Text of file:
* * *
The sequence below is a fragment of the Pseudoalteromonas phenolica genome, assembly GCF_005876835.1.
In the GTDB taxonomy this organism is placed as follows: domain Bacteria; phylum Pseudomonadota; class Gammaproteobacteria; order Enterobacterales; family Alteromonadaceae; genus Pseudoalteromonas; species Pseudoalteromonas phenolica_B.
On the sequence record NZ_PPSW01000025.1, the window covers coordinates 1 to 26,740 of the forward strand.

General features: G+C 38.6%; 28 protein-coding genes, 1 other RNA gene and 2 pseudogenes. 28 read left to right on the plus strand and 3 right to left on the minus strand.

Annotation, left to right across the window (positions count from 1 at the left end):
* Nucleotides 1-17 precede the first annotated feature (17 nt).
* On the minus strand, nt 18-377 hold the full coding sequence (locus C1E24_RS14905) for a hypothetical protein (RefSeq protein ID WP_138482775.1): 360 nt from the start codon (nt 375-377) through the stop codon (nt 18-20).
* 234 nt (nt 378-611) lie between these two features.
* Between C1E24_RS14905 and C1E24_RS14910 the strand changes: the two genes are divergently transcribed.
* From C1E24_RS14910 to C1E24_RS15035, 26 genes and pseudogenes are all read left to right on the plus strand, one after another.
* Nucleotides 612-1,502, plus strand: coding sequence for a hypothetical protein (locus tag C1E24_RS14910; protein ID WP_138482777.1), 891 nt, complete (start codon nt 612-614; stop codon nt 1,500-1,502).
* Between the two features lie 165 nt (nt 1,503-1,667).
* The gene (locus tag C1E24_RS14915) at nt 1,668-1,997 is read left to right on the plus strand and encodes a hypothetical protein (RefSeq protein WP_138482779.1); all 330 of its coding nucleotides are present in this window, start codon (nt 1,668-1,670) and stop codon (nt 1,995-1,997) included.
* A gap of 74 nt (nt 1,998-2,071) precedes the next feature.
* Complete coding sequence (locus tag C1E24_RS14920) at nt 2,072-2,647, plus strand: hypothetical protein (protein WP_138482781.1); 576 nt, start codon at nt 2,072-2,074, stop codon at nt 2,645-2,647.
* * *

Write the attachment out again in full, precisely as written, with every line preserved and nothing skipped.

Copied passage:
The sequence below is a fragment of the Pseudoalteromonas phenolica genome, assembly GCF_005876835.1.
In the GTDB taxonomy this organism is placed as follows: domain Bacteria; phylum Pseudomonadota; class Gammaproteobacteria; order Enterobacterales; family Alteromonadaceae; genus Pseudoalteromonas; species Pseudoalteromonas phenolica_B.
On the sequence record NZ_PPSW01000025.1, the window covers coordinates 1 to 26,740 of the forward strand.

General features: G+C 38.6%; 28 protein-coding genes, 1 other RNA gene and 2 pseudogenes. 28 read left to right on the plus strand and 3 right to left on the minus strand.

Annotation, left to right across the window (positions count from 1 at the left end):
* Nucleotides 1-17 precede the first annotated feature (17 nt).
* On the minus strand, nt 18-377 hold the full coding sequence (locus C1E24_RS14905) for a hypothetical protein (RefSeq protein ID WP_138482775.1): 360 nt from the start codon (nt 375-377) through the stop codon (nt 18-20).
* 234 nt (nt 378-611) lie between these two features.
* Between C1E24_RS14905 and C1E24_RS14910 the strand changes: the two genes are divergently transcribed.
* From C1E24_RS14910 to C1E24_RS15035, 26 genes and pseudogenes are all read left to right on the plus strand, one after another.
* Nucleotides 612-1,502, plus strand: coding sequence for a hypothetical protein (locus tag C1E24_RS14910; protein ID WP_138482777.1), 891 nt, complete (start codon nt 612-614; stop codon nt 1,500-1,502).
* Between the two features lie 165 nt (nt 1,503-1,667).
* The gene (locus tag C1E24_RS14915) at nt 1,668-1,997 is read left to right on the plus strand and encodes a hypothetical protein (RefSeq protein WP_138482779.1); all 330 of its coding nucleotides are present in this window, start codon (nt 1,668-1,670) and stop codon (nt 1,995-1,997) included.
* A gap of 74 nt (nt 1,998-2,071) precedes the next feature.
* Complete coding sequence (locus tag C1E24_RS14920) at nt 2,072-2,647, plus strand: hypothetical protein (protein WP_138482781.1); 576 nt, start codon at nt 2,072-2,074, stop codon at nt 2,645-2,647.